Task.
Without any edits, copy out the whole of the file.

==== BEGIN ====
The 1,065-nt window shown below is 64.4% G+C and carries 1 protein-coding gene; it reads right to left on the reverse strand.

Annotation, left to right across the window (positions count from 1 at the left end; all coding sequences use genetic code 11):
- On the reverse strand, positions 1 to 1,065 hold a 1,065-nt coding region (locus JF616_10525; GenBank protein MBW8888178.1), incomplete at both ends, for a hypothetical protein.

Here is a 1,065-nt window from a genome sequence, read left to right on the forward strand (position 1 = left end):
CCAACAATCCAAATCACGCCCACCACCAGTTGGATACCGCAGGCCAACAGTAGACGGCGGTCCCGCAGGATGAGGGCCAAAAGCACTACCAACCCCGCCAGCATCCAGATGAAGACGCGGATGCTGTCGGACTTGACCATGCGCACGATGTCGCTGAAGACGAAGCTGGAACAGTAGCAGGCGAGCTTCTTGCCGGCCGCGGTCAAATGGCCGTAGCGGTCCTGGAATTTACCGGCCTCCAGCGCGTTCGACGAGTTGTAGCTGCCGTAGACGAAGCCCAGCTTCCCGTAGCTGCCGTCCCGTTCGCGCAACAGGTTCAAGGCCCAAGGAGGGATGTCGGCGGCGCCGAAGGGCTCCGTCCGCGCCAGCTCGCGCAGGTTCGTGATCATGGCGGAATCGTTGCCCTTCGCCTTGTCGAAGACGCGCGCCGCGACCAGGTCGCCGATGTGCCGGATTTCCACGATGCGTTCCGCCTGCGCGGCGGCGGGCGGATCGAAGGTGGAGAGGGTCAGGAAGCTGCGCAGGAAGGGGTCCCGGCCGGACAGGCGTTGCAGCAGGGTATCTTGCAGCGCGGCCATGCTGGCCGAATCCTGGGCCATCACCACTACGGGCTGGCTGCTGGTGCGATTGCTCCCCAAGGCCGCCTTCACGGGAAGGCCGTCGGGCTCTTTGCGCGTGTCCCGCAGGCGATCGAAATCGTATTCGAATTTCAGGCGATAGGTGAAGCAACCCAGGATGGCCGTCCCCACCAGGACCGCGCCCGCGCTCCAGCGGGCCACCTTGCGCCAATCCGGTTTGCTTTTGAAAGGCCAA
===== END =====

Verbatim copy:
The 1,065-nt window shown below is 64.4% G+C and carries 1 protein-coding gene; it reads right to left on the reverse strand.

Annotation, left to right across the window (positions count from 1 at the left end; all coding sequences use genetic code 11):
- On the reverse strand, positions 1 to 1,065 hold a 1,065-nt coding region (locus JF616_10525; GenBank protein MBW8888178.1), incomplete at both ends, for a hypothetical protein.

Here is a 1,065-nt window from a genome sequence, read left to right on the forward strand (position 1 = left end):
CCAACAATCCAAATCACGCCCACCACCAGTTGGATACCGCAGGCCAACAGTAGACGGCGGTCCCGCAGGATGAGGGCCAAAAGCACTACCAACCCCGCCAGCATCCAGATGAAGACGCGGATGCTGTCGGACTTGACCATGCGCACGATGTCGCTGAAGACGAAGCTGGAACAGTAGCAGGCGAGCTTCTTGCCGGCCGCGGTCAAATGGCCGTAGCGGTCCTGGAATTTACCGGCCTCCAGCGCGTTCGACGAGTTGTAGCTGCCGTAGACGAAGCCCAGCTTCCCGTAGCTGCCGTCCCGTTCGCGCAACAGGTTCAAGGCCCAAGGAGGGATGTCGGCGGCGCCGAAGGGCTCCGTCCGCGCCAGCTCGCGCAGGTTCGTGATCATGGCGGAATCGTTGCCCTTCGCCTTGTCGAAGACGCGCGCCGCGACCAGGTCGCCGATGTGCCGGATTTCCACGATGCGTTCCGCCTGCGCGGCGGCGGGCGGATCGAAGGTGGAGAGGGTCAGGAAGCTGCGCAGGAAGGGGTCCCGGCCGGACAGGCGTTGCAGCAGGGTATCTTGCAGCGCGGCCATGCTGGCCGAATCCTGGGCCATCACCACTACGGGCTGGCTGCTGGTGCGATTGCTCCCCAAGGCCGCCTTCACGGGAAGGCCGTCGGGCTCTTTGCGCGTGTCCCGCAGGCGATCGAAATCGTATTCGAATTTCAGGCGATAGGTGAAGCAACCCAGGATGGCCGTCCCCACCAGGACCGCGCCCGCGCTCCAGCGGGCCACCTTGCGCCAATCCGGTTTGCTTTTGAAAGGCCAA